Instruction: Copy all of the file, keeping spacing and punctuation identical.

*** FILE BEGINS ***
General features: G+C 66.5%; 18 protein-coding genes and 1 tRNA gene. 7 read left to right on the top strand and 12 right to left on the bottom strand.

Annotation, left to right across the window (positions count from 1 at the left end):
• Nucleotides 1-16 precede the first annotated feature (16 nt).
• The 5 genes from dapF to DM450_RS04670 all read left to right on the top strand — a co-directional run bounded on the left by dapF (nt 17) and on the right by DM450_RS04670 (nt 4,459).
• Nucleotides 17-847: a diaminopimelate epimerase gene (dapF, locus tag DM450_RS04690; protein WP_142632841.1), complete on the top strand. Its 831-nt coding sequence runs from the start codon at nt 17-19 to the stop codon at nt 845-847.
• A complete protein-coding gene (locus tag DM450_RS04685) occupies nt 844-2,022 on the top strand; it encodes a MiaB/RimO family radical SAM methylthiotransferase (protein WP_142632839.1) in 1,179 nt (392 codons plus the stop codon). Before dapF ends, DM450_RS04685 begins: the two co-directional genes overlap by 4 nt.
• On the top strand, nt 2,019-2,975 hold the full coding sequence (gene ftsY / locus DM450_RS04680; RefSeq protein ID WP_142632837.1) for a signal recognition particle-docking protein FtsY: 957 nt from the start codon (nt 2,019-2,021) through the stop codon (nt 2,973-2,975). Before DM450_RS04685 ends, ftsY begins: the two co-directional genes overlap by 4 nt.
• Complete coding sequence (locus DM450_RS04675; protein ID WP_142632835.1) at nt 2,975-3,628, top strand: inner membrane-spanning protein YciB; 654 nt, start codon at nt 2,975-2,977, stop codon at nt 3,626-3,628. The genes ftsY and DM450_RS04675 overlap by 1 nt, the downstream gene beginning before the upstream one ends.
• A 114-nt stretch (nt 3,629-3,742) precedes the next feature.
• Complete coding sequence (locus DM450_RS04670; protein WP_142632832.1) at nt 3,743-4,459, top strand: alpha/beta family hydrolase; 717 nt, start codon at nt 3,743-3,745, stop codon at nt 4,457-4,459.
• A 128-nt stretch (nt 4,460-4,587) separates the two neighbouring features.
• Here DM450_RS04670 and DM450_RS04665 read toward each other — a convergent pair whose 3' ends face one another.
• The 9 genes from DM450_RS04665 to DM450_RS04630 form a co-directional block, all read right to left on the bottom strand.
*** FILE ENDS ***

General features: G+C 66.5%; 18 protein-coding genes and 1 tRNA gene. 7 read left to right on the top strand and 12 right to left on the bottom strand.

Annotation, left to right across the window (positions count from 1 at the left end):
• Nucleotides 1-16 precede the first annotated feature (16 nt).
• The 5 genes from dapF to DM450_RS04670 all read left to right on the top strand — a co-directional run bounded on the left by dapF (nt 17) and on the right by DM450_RS04670 (nt 4,459).
• Nucleotides 17-847: a diaminopimelate epimerase gene (dapF, locus tag DM450_RS04690; protein WP_142632841.1), complete on the top strand. Its 831-nt coding sequence runs from the start codon at nt 17-19 to the stop codon at nt 845-847.
• A complete protein-coding gene (locus tag DM450_RS04685) occupies nt 844-2,022 on the top strand; it encodes a MiaB/RimO family radical SAM methylthiotransferase (protein WP_142632839.1) in 1,179 nt (392 codons plus the stop codon). Before dapF ends, DM450_RS04685 begins: the two co-directional genes overlap by 4 nt.
• On the top strand, nt 2,019-2,975 hold the full coding sequence (gene ftsY / locus DM450_RS04680; RefSeq protein ID WP_142632837.1) for a signal recognition particle-docking protein FtsY: 957 nt from the start codon (nt 2,019-2,021) through the stop codon (nt 2,973-2,975). Before DM450_RS04685 ends, ftsY begins: the two co-directional genes overlap by 4 nt.
• Complete coding sequence (locus DM450_RS04675; protein ID WP_142632835.1) at nt 2,975-3,628, top strand: inner membrane-spanning protein YciB; 654 nt, start codon at nt 2,975-2,977, stop codon at nt 3,626-3,628. The genes ftsY and DM450_RS04675 overlap by 1 nt, the downstream gene beginning before the upstream one ends.
• A 114-nt stretch (nt 3,629-3,742) precedes the next feature.
• Complete coding sequence (locus DM450_RS04670; protein WP_142632832.1) at nt 3,743-4,459, top strand: alpha/beta family hydrolase; 717 nt, start codon at nt 3,743-3,745, stop codon at nt 4,457-4,459.
• A 128-nt stretch (nt 4,460-4,587) separates the two neighbouring features.
• Here DM450_RS04670 and DM450_RS04665 read toward each other — a convergent pair whose 3' ends face one another.
• The 9 genes from DM450_RS04665 to DM450_RS04630 form a co-directional block, all read right to left on the bottom strand.